U.S. Consumer Confidence Bounces Back, House Prices Rise
Consumer confidence bounced back in May, but households were a bit pessimistic regarding their short-term income prospects even as they expected strong job growth to persist, which could restrain consumer spending.
The Conference Board said its consumer confidence index increased 2.4 points to a reading of 128.0 this month from a downwardly revised 125.6 in April. The index was previously posted at 128.7 in April.
U.S. financial markets were little moved by the data amid a deepening political crisis in Italy. The dollar climbed to a 10-month high versus the euro, while U.S. Treasury yields dropped. Stocks on Wall Street fell, with the S&P 500 and Dow Jones Industrial Average hitting near three-week lows.
The Conference Board's so-called labor market differential, derived from data on respondents' views on whether jobs are plentiful or difficult to get, rose to 26.6 in May, the best reading since May 2001, from 22.7 in April.
That measure, which closely correlates to the unemployment rate in the Labor Department's employment report, suggests that labor market slack continues to shrink.
However, consumers were less upbeat about their short-term income prospects. The share of consumers expecting an improvement in their income dropped to 21.3 percent in May from 21.8 percent in April. The proportion expecting a decline rose to 8.2 percent in May from 7.9 percent in the previous month.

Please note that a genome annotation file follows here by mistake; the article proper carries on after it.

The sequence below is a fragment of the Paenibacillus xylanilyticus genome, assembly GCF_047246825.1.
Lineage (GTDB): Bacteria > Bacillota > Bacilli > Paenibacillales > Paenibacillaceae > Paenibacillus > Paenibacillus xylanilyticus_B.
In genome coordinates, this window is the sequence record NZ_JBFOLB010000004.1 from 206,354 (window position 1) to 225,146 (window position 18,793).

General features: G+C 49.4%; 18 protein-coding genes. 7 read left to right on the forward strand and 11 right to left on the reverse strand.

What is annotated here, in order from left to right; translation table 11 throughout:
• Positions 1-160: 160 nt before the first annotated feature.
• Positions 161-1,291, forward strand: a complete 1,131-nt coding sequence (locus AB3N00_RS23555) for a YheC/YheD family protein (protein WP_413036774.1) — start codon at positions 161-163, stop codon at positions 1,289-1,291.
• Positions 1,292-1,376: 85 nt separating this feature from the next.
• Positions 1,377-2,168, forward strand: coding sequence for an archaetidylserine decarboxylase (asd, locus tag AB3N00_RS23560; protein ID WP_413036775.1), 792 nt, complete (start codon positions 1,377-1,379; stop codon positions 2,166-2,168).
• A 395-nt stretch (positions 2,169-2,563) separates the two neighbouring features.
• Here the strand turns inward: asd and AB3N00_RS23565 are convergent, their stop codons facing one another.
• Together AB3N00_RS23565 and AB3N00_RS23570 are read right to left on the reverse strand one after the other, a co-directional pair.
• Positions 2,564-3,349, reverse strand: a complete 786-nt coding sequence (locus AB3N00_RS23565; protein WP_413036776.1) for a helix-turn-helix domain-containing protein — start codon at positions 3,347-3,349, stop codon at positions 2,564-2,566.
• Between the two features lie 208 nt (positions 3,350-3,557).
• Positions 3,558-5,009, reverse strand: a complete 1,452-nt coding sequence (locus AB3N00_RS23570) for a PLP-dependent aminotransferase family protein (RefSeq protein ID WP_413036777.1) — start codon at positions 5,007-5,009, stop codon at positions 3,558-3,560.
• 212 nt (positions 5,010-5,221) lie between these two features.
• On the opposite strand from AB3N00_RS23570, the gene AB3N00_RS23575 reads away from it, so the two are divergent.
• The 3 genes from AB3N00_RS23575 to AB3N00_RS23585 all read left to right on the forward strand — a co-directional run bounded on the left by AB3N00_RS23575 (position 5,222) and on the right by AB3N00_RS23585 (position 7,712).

A separate report showed the S&P CoreLogic Case-Shiller composite index of home prices in 20 metropolitan areas rose 0.5 percent in March after climbing 0.8 percent in February. House prices were up 6.8 percent in the 12 months to March after rising by the same margin in February.
The strong gains are at odds with recent data which had suggested a cooling in house prices. The Federal Housing Finance Agency reported last week that house prices were slightly higher by 0.1 percent in March from February.